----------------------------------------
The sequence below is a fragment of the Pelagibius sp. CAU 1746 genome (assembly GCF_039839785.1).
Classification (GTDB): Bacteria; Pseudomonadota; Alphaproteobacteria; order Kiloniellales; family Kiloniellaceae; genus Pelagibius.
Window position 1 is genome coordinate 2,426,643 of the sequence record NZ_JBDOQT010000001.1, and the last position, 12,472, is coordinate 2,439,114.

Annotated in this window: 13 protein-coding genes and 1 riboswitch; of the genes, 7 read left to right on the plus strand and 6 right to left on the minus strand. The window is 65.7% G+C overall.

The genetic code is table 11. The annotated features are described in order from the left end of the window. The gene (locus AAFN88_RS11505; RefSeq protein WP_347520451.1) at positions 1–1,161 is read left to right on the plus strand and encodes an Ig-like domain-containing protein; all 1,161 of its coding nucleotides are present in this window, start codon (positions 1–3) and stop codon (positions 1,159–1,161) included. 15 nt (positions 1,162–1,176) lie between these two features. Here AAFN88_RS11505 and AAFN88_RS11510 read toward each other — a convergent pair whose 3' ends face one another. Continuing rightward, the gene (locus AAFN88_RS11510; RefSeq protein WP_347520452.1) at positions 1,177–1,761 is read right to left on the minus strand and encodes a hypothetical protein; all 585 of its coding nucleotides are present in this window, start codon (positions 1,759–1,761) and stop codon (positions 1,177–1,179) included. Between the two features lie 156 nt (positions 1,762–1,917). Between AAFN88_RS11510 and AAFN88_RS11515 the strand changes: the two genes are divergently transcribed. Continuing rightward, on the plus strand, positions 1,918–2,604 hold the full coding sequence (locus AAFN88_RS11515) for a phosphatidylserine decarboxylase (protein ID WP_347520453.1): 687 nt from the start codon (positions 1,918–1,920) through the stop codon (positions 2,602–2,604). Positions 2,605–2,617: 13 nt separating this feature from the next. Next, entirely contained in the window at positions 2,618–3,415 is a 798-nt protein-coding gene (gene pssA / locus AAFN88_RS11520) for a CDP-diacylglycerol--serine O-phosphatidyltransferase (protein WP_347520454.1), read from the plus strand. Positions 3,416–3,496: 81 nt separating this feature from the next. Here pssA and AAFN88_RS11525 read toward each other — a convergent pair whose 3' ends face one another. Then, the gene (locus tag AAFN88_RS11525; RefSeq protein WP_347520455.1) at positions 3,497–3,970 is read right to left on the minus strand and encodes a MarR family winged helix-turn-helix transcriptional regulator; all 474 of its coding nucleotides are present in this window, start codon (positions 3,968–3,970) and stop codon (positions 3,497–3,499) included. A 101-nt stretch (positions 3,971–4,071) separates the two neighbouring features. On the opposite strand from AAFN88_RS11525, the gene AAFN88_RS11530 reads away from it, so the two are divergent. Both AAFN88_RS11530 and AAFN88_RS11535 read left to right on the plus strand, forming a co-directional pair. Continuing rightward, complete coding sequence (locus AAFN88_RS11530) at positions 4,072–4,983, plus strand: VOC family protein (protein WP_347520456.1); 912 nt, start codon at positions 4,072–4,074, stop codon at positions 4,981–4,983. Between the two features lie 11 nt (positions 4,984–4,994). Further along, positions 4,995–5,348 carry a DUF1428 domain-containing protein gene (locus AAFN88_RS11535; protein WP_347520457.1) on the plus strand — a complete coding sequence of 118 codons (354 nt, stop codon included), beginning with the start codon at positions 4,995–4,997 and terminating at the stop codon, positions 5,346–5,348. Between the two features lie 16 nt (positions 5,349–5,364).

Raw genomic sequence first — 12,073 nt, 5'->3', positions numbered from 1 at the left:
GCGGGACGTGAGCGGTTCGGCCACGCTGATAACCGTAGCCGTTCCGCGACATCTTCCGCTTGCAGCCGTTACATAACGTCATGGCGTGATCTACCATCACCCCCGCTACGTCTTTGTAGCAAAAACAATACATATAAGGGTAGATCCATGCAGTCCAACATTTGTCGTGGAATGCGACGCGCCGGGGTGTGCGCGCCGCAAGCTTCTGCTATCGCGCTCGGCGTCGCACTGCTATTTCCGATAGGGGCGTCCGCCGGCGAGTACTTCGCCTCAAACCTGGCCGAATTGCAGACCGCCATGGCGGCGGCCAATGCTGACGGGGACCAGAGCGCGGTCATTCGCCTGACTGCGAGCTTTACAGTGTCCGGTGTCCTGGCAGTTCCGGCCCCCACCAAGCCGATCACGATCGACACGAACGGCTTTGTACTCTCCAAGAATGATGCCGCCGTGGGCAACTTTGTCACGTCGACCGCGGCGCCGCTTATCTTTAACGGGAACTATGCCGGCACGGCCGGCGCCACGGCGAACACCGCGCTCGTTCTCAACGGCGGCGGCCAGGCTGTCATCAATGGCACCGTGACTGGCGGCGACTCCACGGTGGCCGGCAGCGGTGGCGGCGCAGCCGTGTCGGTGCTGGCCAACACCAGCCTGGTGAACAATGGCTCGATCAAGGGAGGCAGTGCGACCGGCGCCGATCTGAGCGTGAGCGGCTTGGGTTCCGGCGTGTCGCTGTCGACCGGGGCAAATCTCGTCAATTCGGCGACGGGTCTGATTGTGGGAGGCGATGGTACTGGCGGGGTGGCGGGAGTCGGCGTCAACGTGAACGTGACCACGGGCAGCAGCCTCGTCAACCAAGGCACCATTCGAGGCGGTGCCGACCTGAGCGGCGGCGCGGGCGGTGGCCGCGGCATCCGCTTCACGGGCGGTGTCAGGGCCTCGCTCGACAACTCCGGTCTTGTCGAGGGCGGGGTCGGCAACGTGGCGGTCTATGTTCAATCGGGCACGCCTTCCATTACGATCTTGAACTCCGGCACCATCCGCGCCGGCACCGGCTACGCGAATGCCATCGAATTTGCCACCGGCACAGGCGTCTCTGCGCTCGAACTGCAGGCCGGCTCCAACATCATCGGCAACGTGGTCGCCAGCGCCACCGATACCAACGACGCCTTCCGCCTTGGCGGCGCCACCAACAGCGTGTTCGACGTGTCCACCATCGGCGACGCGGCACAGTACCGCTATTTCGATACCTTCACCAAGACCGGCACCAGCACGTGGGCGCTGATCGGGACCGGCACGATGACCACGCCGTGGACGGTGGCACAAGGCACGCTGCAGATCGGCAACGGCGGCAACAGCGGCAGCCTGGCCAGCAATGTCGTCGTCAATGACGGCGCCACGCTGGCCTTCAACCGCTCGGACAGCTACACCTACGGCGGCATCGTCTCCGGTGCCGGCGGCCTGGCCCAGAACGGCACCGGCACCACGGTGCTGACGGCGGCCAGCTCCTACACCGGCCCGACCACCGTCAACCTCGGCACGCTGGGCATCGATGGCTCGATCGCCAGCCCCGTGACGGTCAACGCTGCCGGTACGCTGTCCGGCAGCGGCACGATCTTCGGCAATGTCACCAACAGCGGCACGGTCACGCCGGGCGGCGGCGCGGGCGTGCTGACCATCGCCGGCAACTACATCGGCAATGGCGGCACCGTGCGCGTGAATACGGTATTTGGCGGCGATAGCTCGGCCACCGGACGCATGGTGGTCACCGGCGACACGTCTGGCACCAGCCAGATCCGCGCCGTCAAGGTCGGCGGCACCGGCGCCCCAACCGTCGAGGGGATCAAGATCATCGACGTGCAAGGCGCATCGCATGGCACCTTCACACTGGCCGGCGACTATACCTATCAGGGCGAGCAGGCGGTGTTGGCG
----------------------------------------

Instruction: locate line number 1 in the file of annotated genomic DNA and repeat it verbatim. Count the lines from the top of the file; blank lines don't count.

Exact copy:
The sequence below is a fragment of the Pelagibius sp. CAU 1746 genome (assembly GCF_039839785.1).